Originally posted at G4@Syfygames, 1/27/2016.

Turok: Dinosaur Hunter Remastered
Released: December 17, 2015
Reviewed on: PC
Genre(s): First-Person Shooter
Developer: Iguana Entertainment, Night Dive Studios
Publisher: Night Dive Studios


Nostalgia is a hell of a drug, one that’ll make you pine for the strangest things. It’ll make you fondly remember the music of your teenage years, it’ll cause you to forever seek out a flavor of ice cream that meant the world to you as a kid, and it’ll make you think that games you played were great then and would be just as much fun to play now. Trouble is, when you experience these things out of their time and out of their context, things usually take a turn for the shocking; the music you treasured is revealed to be manufactured commercial noise, the ice cream turns out to be nothing but a slightly different flavor of sugar, and the games you adored don’t hold up as well in hands that have become accustomed to modern mechanics. That last bit is vitally important to this piece, as I have just played the remastered version of Turok: Dinosaur Hunter for the PC…and aside from the upscaling of resolution, some additional lighting effects and the switch to mouse-and-keyboard controls, absolutely nothing has changed. This marks a trip down memory lane that didn’t feel quite as good as I expected it to.

That’s not to say that Turok is a bad game. It’s not, it’s just old. Like, twenty years old. I remember getting this for Christmas in 1997, and I played the hell out of it. I know the original Turok backwards and forwards – where the keys are, where the Chronoscepter pieces are, you name it. The thing is, none of that’s changed, and that’s a good thing. Everything is just as I remembered it, and for a trip down memory lane, it’s a fun rehash. The only problem is that this particular trip is a few hours long, and the more time you spend on it, the more you lose that rose-tinted quality in your perspective. Flaws start to show themselves easily, and I began to see where the design philosophy of 1997 no longer fit my definition of a compelling, engaging game. That isn’t the fault of the game itself, and I won’t knock the game for being what it is, but the design of the levels, the enemies and objectives feel radically out of place in a post-Halo world.

Turok: Dinosaur Hunter is a game about a Native American who travels dimensions and time to a place where dinosaurs still roam the land. He has a bow, a knife, and a mectic asston of guns to choose from when destroying not only caveman-like tribal warriors, orcs and mercenaries that have found their way into this alternate plane, but the dinosaurs and lizard-like creatures that roam within it as well. This sort of plot and setting would not fly today for multiple reasons; perhaps it would work it were done in a self-deferential, Blood Dragon kind of way, but even then it would be a tough sell. You search for keys to open new areas, and you seek to put together a major weapon known as the Chronocepter, which has only three shots and no more ammo in the entire game but is able to absolutely wreck the game’s final boss like nothing else. You can beat the game without it, it’s just a much, MUCH tougher boss fight.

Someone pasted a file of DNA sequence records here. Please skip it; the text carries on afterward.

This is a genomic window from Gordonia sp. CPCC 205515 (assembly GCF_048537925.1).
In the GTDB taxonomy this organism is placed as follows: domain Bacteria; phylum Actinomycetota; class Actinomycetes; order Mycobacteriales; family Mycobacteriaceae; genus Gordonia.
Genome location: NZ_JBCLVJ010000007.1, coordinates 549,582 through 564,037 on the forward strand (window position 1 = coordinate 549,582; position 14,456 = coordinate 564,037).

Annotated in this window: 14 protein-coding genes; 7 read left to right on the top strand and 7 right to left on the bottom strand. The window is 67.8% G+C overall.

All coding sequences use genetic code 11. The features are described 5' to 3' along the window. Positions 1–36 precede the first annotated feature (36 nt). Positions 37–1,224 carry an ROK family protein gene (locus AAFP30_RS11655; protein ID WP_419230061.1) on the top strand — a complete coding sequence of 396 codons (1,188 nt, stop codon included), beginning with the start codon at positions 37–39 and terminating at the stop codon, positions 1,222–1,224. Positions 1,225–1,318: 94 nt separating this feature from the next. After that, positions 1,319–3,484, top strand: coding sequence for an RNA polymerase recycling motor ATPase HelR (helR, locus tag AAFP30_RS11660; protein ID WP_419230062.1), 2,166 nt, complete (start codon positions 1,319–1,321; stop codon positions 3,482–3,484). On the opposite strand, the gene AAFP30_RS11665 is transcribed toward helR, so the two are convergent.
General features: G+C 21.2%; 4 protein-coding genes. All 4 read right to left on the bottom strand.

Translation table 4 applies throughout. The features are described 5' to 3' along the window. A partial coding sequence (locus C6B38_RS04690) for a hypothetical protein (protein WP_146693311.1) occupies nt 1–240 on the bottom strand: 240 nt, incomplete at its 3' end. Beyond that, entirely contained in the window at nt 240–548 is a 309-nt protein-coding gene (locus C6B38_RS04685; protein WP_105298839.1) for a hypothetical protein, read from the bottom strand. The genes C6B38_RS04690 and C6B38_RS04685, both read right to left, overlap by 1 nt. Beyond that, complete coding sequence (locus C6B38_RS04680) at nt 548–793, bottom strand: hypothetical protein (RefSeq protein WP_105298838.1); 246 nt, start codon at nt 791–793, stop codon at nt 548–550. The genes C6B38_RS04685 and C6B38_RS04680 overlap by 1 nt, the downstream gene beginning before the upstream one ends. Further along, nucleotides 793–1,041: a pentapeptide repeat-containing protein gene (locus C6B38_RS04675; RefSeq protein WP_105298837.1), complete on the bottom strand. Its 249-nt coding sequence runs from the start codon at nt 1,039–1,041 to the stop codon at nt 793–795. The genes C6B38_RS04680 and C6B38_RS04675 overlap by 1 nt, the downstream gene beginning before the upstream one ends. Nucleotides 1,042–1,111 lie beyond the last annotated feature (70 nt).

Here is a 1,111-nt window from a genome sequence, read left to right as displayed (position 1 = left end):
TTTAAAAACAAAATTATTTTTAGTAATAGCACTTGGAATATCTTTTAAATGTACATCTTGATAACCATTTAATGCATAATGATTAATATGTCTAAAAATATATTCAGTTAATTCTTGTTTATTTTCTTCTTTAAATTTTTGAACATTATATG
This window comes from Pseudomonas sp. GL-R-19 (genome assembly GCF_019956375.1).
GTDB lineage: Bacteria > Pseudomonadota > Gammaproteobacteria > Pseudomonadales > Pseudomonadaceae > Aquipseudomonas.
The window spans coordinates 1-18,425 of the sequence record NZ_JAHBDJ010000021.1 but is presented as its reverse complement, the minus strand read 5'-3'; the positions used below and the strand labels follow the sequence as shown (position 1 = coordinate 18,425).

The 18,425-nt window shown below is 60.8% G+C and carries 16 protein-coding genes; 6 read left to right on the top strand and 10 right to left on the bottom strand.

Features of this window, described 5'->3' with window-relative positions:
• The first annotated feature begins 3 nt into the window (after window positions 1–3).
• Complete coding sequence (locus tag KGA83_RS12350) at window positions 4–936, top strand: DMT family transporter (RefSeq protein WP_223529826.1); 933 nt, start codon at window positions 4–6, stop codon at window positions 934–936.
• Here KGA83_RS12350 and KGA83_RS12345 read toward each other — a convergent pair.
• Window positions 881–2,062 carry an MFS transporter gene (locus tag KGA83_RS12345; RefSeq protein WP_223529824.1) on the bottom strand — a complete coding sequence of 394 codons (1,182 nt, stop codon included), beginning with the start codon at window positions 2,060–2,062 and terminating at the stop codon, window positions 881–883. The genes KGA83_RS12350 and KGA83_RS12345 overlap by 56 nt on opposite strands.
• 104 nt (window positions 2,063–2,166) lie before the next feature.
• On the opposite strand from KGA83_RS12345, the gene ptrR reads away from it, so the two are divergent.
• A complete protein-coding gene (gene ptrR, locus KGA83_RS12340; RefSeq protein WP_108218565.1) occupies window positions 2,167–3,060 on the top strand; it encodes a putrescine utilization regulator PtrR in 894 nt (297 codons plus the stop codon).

The major thing I noticed about the remaster is that the draw distance was extended from the N64’s ever-present fog, and the resolution was upped to match whatever value you can take it up to, which I assume would be 4K. These are toggled options, and while I certainly recommend the resulution increase, I felt that turning the fog off made the game easier by orders of magnitude when compared to its original N64 release. You used to see something running at you from the mists, and you scrambled to counterattack or dodge what was headed your way. Now, without the fog, you can hit enemies before they notice you. The sense of tension is gone, and in a game that’s already boring in the face of two decades of genre evolution, it pushes “boring” into a whole new level.

Turok: Dinosaur Hunter Remastered is quite literally like finding an old toy you loved as a child, having a nostalgic moment with it when you pick it up, and putting it back down soon after that moment has passed. You’re older, you’re wiser and you’ve seen and done more advanced things since the time where that toy meant something to you, so the resonance you feel with it is fleeting at best. Most cherished, hallowed classics of the medium — Megaman, Mario, etc. —are considered as such because they never feel too old, but that isn’t the case here. That’s where I am with Turok. It’s fun for a few hours or so, and going through the levels – especially the speed-run begging tutorial – was like hopping on the old bike and popping wheelies like I was 14 again. It doesn’t take long for that feeling to wear off, and due to this, I can only recommend Turok to those who loved the old game so much that they feel compelled to spend money on it again. It’s not likely to be worth the twenty-dollar purchase, otherwise. That said, it’s still a very fun game and the remastered package is done quite well, so I’m going to grade the game based on the quality of the remastered port, with however bored I became with it notwithstanding.


The review copy of this game was a digital code provided by the publisher.




It’s a fun trip through the good ol’ days, but Turok wears thin quicker than a charging velociraptor.


I don’t feel that it would be fair to the developers to stomp all over their work because the game isn’t modern enough to find a semi-permanent home in my rotation, and as such, that fact won’t count against my assessment of it. If you’re a hardcore retro enthusiast or someone looking to relive the good old days, give it a shot.

Otherwise, caveat emptor.